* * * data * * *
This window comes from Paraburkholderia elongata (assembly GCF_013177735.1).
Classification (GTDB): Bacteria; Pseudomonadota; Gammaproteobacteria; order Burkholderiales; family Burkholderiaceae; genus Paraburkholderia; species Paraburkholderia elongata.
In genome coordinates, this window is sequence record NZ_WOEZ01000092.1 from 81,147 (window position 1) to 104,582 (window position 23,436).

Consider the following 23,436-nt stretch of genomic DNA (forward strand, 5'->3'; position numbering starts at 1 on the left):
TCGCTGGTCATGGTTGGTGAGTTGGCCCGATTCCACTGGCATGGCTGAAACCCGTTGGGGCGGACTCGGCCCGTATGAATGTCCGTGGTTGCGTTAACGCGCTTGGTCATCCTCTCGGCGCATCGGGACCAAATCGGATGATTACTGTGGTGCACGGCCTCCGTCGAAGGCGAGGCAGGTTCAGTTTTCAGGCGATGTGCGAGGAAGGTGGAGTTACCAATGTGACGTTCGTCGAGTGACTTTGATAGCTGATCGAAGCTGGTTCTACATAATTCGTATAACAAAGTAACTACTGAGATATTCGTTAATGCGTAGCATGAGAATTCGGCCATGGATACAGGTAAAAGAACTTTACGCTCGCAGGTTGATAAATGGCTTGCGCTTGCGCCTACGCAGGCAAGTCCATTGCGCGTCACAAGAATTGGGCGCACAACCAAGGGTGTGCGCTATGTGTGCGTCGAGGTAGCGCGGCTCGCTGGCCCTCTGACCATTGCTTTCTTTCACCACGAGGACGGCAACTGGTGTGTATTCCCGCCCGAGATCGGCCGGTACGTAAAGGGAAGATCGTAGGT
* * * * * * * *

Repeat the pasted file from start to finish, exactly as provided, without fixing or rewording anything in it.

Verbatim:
This window comes from Paraburkholderia elongata (assembly GCF_013177735.1).
Classification (GTDB): Bacteria; Pseudomonadota; Gammaproteobacteria; order Burkholderiales; family Burkholderiaceae; genus Paraburkholderia; species Paraburkholderia elongata.
In genome coordinates, this window is sequence record NZ_WOEZ01000092.1 from 81,147 (window position 1) to 104,582 (window position 23,436).

Consider the following 23,436-nt stretch of genomic DNA (forward strand, 5'->3'; position numbering starts at 1 on the left):
TCGCTGGTCATGGTTGGTGAGTTGGCCCGATTCCACTGGCATGGCTGAAACCCGTTGGGGCGGACTCGGCCCGTATGAATGTCCGTGGTTGCGTTAACGCGCTTGGTCATCCTCTCGGCGCATCGGGACCAAATCGGATGATTACTGTGGTGCACGGCCTCCGTCGAAGGCGAGGCAGGTTCAGTTTTCAGGCGATGTGCGAGGAAGGTGGAGTTACCAATGTGACGTTCGTCGAGTGACTTTGATAGCTGATCGAAGCTGGTTCTACATAATTCGTATAACAAAGTAACTACTGAGATATTCGTTAATGCGTAGCATGAGAATTCGGCCATGGATACAGGTAAAAGAACTTTACGCTCGCAGGTTGATAAATGGCTTGCGCTTGCGCCTACGCAGGCAAGTCCATTGCGCGTCACAAGAATTGGGCGCACAACCAAGGGTGTGCGCTATGTGTGCGTCGAGGTAGCGCGGCTCGCTGGCCCTCTGACCATTGCTTTCTTTCACCACGAGGACGGCAACTGGTGTGTATTCCCGCCCGAGATCGGCCGGTACGTAAAGGGAAGATCGTAGGT